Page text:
The Immigration and Nationality Act (INA) divides deportation in two separate categories:

Deportation for those who are seeking to enter the U.S. This category of deportation is called an “inadmissibility” proceeding under the section 212 of the Immigration and Nationality Act (“INA”); you may be seeking to “enter” even if you live in the U.S., but are merely returning from a temporary trip out of the U.S., e.g., a returning Legal Permanent Resident.
Deportation for those who are already in the U.S, i.e. those who have been “admitted or “inspected” – this category is now called a “removal” proceeding under section 237 of the INA.
There are significant differences not only between these two categories but also between each category’s basis for deportation. For example:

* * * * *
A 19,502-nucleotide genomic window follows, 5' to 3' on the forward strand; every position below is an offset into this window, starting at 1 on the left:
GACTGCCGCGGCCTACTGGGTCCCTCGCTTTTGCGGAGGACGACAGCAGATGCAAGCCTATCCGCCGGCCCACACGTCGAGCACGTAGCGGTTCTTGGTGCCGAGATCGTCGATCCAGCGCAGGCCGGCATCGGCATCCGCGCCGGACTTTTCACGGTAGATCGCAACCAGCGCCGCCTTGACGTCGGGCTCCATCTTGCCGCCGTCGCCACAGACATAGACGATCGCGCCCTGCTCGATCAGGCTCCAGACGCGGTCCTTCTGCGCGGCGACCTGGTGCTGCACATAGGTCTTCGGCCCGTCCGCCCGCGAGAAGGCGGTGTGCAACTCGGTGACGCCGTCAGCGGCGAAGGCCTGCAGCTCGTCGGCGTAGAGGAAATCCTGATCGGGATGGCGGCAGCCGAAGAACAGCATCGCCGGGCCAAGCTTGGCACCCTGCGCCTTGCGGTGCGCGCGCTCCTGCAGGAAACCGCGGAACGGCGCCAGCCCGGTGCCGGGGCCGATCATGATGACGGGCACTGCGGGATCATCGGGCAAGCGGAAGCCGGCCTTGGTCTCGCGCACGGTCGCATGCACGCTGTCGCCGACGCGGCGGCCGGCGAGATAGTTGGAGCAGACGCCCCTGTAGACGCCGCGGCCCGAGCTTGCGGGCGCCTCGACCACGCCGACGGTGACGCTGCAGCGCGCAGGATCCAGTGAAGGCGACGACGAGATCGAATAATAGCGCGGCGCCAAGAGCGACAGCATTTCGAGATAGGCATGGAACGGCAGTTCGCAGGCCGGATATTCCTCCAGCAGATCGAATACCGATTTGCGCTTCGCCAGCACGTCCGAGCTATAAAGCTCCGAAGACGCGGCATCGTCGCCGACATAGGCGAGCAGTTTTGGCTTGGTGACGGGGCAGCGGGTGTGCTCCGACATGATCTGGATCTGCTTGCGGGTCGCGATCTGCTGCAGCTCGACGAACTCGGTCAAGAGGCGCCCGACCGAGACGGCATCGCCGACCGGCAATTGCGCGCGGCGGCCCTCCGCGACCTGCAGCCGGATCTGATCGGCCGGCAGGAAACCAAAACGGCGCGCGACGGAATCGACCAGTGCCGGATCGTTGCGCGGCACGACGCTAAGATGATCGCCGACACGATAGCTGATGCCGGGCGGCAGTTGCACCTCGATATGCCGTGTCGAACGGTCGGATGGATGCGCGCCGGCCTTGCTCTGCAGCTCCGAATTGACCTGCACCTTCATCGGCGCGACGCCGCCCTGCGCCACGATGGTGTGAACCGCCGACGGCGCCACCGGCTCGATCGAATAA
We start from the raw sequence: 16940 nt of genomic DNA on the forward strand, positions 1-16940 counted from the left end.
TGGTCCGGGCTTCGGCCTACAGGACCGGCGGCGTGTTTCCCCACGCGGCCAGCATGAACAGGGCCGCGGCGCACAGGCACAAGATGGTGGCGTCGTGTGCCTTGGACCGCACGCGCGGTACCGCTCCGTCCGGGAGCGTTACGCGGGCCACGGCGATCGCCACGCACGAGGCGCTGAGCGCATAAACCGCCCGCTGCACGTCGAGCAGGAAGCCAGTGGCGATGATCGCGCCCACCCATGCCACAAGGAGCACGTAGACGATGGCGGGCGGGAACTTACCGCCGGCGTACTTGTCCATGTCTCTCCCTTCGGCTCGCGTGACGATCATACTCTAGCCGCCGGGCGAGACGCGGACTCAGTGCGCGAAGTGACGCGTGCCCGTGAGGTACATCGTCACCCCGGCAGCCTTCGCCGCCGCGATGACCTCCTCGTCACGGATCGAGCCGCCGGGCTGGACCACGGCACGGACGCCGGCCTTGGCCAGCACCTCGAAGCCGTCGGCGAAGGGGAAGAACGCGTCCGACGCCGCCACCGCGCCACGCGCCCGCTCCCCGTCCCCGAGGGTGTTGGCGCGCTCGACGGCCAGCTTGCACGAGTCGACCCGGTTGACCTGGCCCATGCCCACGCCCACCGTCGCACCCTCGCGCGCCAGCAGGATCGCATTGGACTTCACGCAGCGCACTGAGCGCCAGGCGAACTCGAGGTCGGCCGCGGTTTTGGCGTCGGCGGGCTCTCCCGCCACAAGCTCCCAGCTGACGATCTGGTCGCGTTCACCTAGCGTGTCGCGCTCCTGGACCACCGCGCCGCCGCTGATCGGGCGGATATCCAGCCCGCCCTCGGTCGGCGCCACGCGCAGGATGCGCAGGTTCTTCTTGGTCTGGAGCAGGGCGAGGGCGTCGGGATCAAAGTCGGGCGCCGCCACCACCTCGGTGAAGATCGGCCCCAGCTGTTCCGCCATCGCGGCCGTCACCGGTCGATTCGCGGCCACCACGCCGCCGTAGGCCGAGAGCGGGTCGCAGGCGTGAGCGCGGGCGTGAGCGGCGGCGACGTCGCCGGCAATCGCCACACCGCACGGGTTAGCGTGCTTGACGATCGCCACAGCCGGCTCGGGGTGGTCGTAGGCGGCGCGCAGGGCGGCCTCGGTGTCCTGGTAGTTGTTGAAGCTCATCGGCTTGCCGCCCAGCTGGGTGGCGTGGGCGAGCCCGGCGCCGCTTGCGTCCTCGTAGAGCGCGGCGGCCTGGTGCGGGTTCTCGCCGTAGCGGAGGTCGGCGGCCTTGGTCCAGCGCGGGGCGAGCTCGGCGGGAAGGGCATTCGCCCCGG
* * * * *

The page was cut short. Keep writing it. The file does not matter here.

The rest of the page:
The “inadmissibility” conditions under section 212 (section which deals with people who have not yet entered the U.S.) do not contain any prohibitions against people who have committed gun crimes.
Conditions under section 237 (section dealing with people who are already residing in the U.S.) do contain prohibitions against people who have committed gun crimes and certain waivers available for persons in inadmissibility proceedings are not available to those in removability proceedings.
It is also critical to know that in inadmissibility proceedings the burden of proof in the case is on the non-citizen to demonstrate that he or she is entitled to remain in the United States. On the other hand, in removal proceedings, the burden of proof is on the government to demonstrate that the non-citizen committed a criminal offense, or violated the immigration law. This difference can have a substantial impact on how your case is decided by the judge and can mean the difference between being deported or not.

If you are being charged, you will receive a “Notice to Appear” which will state which section applies to you.

Both “inadmissibility” and “removal” proceedings are often simply referred to as “deportation” proceedings.